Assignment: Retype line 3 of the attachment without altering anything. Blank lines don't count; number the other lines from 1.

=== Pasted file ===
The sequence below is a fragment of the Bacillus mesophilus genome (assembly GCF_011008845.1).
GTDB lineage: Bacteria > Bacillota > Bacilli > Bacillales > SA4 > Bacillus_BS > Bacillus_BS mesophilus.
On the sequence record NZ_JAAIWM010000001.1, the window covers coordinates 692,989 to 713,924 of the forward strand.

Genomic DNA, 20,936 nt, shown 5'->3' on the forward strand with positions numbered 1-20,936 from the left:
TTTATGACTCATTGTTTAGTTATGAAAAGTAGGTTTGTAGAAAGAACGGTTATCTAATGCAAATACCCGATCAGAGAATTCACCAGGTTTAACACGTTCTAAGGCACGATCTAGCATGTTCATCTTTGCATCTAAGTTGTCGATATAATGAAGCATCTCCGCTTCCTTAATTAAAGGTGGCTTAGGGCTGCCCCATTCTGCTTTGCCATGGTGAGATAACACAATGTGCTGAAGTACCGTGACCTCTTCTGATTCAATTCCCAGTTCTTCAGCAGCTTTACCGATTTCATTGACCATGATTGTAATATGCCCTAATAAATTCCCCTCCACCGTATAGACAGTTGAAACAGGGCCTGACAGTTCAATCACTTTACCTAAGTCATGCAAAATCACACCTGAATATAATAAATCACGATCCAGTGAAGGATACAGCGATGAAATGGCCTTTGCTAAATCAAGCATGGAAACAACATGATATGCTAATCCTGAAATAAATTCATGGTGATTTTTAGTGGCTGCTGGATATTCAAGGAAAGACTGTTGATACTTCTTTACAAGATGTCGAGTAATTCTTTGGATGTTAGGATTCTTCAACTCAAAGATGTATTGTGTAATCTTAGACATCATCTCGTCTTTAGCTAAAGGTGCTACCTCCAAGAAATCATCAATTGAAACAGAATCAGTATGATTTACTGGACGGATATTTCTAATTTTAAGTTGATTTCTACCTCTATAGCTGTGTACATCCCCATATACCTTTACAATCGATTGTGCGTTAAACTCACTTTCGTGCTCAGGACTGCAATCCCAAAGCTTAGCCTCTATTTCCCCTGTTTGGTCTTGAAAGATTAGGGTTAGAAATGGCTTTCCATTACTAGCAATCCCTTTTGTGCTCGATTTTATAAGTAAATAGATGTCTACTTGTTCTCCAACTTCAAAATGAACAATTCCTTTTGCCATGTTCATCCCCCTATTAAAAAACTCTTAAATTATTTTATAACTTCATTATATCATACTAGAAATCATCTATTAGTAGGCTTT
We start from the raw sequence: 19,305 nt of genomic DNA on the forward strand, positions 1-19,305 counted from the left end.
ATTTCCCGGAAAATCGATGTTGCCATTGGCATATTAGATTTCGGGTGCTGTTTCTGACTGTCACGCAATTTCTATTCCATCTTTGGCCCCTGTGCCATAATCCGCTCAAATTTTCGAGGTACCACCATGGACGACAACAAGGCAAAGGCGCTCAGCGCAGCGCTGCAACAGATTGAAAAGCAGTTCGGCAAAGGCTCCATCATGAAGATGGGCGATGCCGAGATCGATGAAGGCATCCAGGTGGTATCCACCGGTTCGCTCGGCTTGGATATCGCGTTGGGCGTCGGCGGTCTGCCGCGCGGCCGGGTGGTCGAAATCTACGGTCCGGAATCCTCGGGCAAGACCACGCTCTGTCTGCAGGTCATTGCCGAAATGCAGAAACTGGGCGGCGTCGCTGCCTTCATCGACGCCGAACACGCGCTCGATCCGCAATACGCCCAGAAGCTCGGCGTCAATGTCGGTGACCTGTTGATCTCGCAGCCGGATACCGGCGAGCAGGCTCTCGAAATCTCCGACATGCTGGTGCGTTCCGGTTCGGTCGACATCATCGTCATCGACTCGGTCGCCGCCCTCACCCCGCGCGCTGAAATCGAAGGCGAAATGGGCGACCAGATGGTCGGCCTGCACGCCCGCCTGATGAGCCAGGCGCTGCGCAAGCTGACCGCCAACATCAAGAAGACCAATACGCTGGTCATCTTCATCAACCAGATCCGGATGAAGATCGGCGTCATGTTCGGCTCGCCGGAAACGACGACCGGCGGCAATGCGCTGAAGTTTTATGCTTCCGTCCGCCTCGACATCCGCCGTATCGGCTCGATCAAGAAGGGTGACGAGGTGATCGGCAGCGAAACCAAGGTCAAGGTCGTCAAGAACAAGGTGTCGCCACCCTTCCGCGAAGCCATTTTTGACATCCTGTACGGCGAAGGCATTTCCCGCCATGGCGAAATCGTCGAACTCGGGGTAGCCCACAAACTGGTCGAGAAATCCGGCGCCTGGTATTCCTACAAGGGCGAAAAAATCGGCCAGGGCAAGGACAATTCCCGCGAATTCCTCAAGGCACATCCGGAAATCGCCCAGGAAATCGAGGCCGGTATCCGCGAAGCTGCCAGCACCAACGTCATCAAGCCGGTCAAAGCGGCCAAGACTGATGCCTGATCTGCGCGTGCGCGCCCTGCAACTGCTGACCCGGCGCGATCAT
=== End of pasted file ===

On the sequence record NZ_JAAIWM010000001.1, the window covers coordinates 692,989 to 713,924 of the forward strand.